Southwest Philosophy Review 33 (1):173-185 (2017)

Authors
Matthew Shea
University of Scranton
Abstract
In contemporary discussions of human well-being, well-being is typically understood in secular terms. Analogously, most contemporary discussions of eudaimonistic virtue ethics, influenced by Aristotle, take human flourishing to be a matter of living virtuously, where flourishing and virtue are both secular notions. For many religious believers, however, well-being and virtuous activity involve not just ethical dispositions and actions, but primarily relationship to God. In this paper, I present an alternative eudaimonistic account of well-being that is theological in nature. This view, which I call Thomistic eudaimonism, makes a strong connection between flourishing, virtuous activity, and relationship with God. What is worth considering about this account is that it is able to avoid one of the worst problems for secular, Aristotelian eudaimonism, namely that flourishing and virtue seem to come apart. This is a major strength of Thomistic eudaimonism and a reason to consider it as a theory of well-being.
Keywords Conference Proceedings  Contemporary Philosophy  General Interest
Categories (categorize this paper)
ISBN(s) 0897-2346
DOI 10.5840/swphilreview201733118
Options
Edit this record
Mark as duplicate
Export citation
Find it on Scholar
Request removal from index
Revision history

Download options

PhilArchive copy


Upload a copy of this paper     Check publisher's policy     Papers currently archived: 60,901
External links

Setup an account with your affiliations in order to access resources via your University's proxy server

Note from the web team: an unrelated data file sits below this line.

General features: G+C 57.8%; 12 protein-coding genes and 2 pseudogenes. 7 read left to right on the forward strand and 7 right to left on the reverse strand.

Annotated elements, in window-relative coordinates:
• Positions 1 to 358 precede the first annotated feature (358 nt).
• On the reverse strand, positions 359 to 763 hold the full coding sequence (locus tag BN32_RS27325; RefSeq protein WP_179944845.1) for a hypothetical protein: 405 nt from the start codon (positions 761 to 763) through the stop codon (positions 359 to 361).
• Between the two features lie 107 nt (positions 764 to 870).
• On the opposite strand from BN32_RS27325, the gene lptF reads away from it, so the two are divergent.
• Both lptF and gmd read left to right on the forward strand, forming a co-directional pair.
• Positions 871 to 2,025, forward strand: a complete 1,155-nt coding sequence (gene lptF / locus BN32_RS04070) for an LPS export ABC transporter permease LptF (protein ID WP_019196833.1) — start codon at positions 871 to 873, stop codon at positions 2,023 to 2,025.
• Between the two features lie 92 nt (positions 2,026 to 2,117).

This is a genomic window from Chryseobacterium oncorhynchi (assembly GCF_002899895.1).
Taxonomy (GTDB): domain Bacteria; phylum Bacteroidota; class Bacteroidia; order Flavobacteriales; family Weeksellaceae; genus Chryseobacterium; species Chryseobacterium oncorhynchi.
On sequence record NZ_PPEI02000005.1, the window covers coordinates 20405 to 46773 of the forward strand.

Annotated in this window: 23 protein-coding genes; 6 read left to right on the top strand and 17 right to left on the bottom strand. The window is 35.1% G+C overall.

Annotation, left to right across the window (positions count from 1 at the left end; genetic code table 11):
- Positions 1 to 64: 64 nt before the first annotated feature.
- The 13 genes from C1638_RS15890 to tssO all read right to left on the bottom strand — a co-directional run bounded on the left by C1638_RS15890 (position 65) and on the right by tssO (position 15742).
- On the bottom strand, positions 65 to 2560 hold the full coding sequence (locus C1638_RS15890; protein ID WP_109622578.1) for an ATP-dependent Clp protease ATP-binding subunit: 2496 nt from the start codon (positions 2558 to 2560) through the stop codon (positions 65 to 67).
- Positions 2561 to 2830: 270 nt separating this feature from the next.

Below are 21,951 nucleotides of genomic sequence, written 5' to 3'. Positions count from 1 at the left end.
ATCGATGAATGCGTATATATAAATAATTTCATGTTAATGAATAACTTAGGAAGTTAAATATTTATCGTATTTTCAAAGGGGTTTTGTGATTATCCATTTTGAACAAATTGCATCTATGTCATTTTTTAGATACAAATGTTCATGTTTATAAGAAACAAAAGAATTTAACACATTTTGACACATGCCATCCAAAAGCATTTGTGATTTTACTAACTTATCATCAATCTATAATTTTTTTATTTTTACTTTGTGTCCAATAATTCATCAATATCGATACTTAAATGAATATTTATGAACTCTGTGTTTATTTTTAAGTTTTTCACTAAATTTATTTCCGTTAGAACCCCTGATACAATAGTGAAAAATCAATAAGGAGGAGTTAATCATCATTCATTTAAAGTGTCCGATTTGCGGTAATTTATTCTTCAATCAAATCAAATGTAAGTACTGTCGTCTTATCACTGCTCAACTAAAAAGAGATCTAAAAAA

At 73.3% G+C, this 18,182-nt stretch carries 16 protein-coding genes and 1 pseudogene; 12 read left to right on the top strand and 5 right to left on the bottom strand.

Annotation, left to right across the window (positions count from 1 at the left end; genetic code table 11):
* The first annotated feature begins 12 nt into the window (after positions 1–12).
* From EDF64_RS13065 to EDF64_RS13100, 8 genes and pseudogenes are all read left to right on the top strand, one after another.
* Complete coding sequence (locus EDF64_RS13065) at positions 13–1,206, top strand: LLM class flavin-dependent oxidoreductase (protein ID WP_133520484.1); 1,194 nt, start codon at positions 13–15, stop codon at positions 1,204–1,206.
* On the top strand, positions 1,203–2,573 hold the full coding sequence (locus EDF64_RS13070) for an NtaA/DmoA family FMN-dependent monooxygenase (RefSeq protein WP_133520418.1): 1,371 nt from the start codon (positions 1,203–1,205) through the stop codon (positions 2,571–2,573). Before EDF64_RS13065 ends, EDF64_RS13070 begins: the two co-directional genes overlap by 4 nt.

Configure custom proxy (use this if your affiliation does not provide a proxy)
Through your library

References found in this work BETA

No references found.

Add more references

Citations of this work BETA

No citations found.

Add more citations

Similar books and articles

Eudaimonism and Justice.William Nelson - 1996 - Southwest Philosophy Review 12 (1):247-256.
With Virtue for All.Eugene Schlossberger - 1989 - Southwest Philosophy Review 5 (1):71-76.
A Virtue of Dewey’s Moral Thought.Stuart Rosenbaum - 1994 - Southwest Philosophy Review 10 (1):187-197.
Hypothetical Agent-Based Virtue Ethics.Scott Gelfand - 2000 - Southwest Philosophy Review 17 (1):85-94.
Extending Extensionist Environmental Virtue Ethics.Julie Kuhlken - 2010 - Southwest Philosophy Review 26 (2):23-28.
Moral Theories and Virtue Ethics.Michael Slote - 1999 - The Proceedings of the Twentieth World Congress of Philosophy 1:51-57.
From Reliabilism to Virtue Epistemology.Linda Zagzebski - 2000 - The Proceedings of the Twentieth World Congress of Philosophy 5:173-179.
The Role of Welfare in Eudaimonism.Anne Baril - 2013 - Southern Journal of Philosophy 51 (4):511-535.
Why Forgive? A Christian Response.Bernardo Cantens - 2008 - Proceedings of the American Catholic Philosophical Association 82:217-228.

Analytics

Added to PP index
2017-04-19

Total views
41 ( #255,649 of 2,439,095 )

Recent downloads (6 months)
1 ( #434,440 of 2,439,095 )

How can I increase my downloads?

Downloads

My notes